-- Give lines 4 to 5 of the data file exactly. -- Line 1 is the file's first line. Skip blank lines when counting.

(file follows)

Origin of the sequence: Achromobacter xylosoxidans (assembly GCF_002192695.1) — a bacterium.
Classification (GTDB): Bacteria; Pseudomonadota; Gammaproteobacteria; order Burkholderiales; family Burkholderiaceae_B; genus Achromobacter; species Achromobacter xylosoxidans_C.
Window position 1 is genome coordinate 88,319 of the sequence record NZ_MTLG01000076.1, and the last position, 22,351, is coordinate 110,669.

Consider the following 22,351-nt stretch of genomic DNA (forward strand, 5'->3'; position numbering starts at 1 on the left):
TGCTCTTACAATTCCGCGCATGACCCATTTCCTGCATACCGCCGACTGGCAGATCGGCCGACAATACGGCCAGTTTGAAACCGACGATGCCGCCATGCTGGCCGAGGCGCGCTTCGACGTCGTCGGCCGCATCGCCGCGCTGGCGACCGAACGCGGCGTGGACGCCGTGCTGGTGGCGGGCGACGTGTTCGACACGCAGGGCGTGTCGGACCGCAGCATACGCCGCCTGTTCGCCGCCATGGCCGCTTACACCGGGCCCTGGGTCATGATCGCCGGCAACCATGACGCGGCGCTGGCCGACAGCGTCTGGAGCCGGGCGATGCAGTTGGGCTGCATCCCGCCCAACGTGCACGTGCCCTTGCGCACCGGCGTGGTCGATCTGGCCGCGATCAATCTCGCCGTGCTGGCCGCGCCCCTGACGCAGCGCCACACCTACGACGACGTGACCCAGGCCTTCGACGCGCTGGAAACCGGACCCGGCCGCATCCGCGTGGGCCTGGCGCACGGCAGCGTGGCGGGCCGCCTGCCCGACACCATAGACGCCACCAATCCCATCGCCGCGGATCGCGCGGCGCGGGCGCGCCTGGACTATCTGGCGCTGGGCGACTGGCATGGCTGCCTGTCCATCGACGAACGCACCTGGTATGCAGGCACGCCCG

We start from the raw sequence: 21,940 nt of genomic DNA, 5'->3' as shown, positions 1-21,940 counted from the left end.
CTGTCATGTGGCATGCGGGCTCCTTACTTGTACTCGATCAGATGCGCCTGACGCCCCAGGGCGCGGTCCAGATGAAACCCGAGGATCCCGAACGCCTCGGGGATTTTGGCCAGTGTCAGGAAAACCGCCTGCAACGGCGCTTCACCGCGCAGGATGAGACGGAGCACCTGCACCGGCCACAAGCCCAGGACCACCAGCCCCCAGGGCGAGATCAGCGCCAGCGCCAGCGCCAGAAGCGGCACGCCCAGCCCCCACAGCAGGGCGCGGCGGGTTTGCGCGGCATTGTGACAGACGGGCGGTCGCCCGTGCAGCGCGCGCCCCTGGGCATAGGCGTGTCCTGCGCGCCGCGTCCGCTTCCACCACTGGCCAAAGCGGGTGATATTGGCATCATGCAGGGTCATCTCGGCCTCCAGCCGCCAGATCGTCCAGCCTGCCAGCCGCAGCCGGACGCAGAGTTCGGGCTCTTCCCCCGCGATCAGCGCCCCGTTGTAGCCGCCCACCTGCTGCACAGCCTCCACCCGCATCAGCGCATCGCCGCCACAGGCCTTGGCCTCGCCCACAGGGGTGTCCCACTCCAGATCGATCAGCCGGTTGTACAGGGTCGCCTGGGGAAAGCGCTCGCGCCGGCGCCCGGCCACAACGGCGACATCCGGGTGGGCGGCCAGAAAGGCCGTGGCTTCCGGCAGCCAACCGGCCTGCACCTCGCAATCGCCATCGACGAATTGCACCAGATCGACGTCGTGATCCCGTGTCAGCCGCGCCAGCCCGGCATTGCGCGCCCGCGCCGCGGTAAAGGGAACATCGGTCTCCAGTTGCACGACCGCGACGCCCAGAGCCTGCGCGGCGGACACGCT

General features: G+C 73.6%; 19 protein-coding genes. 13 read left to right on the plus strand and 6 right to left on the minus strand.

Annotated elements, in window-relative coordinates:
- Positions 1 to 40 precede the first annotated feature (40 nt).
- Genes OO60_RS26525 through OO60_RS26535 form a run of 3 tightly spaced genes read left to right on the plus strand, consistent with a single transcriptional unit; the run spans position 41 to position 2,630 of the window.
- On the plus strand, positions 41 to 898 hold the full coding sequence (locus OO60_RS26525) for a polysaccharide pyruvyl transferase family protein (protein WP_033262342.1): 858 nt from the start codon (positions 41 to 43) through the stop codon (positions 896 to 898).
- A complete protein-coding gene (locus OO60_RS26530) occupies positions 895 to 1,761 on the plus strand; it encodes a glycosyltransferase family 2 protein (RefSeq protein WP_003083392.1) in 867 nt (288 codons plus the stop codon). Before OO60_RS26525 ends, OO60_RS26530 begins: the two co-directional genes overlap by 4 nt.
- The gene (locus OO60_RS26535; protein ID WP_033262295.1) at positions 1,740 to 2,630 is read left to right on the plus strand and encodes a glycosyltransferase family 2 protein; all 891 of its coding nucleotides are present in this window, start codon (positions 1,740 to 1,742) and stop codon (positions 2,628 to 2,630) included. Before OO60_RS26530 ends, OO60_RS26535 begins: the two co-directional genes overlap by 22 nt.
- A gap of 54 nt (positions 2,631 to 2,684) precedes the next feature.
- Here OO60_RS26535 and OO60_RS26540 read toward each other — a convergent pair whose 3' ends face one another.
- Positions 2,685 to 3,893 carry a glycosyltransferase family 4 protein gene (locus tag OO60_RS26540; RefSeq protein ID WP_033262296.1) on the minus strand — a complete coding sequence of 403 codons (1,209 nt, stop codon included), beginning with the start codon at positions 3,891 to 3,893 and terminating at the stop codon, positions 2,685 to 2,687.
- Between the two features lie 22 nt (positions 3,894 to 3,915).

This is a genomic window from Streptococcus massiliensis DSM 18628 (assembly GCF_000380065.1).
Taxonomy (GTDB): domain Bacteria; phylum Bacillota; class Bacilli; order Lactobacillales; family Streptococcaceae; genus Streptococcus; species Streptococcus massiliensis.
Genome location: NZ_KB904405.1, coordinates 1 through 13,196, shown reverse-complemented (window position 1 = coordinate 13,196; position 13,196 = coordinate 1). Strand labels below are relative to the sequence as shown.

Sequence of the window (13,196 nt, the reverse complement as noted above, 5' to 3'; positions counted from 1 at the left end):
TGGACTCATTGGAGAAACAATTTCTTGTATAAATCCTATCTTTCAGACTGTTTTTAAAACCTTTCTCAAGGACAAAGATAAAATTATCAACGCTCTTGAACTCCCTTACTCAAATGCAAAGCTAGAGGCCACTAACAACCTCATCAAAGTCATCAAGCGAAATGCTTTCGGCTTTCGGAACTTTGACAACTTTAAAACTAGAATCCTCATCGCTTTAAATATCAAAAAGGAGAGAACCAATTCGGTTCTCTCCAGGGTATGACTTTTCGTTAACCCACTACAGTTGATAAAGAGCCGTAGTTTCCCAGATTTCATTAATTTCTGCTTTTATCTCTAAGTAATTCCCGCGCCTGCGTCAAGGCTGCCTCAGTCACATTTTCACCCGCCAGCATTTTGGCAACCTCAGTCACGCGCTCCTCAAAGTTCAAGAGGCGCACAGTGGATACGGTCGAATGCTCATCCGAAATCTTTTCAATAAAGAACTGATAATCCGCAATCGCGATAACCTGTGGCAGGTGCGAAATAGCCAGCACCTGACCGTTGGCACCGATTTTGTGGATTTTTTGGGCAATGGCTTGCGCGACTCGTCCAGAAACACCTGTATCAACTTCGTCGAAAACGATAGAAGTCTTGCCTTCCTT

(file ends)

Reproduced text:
Consider the following 22,351-nt stretch of genomic DNA (forward strand, 5'->3'; position numbering starts at 1 on the left):
TGCTCTTACAATTCCGCGCATGACCCATTTCCTGCATACCGCCGACTGGCAGATCGGCCGACAATACGGCCAGTTTGAAACCGACGATGCCGCCATGCTGGCCGAGGCGCGCTTCGACGTCGTCGGCCGCATCGCCGCGCTGGCGACCGAACGCGGCGTGGACGCCGTGCTGGTGGCGGGCGACGTGTTCGACACGCAGGGCGTGTCGGACCGCAGCATACGCCGCCTGTTCGCCGCCATGGCCGCTTACACCGGGCCCTGGGTCATGATCGCCGGCAACCATGACGCGGCGCTGGCCGACAGCGTCTGGAGCCGGGCGATGCAGTTGGGCTGCATCCCGCCCAACGTGCACGTGCCCTTGCGCACCGGCGTGGTCGATCTGGCCGCGATCAATCTCGCCGTGCTGGCCGCGCCCCTGACGCAGCGCCACACCTACGACGACGTGACCCAGGCCTTCGACGCGCTGGAAACCGGACCCGGCCGCATCCGCGTGGGCCTGGCGCACGGCAGCGTGGCGGGCCGCCTGCCCGACACCATAGACGCCACCAATCCCATCGCCGCGGATCGCGCGGCGCGGGCGCGCCTGGACTATCTGGCGCTGGGCGACTGGCATGGCTGCCTGTCCATCGACGAACGCACCTGGTATGCAGGCACGCCCG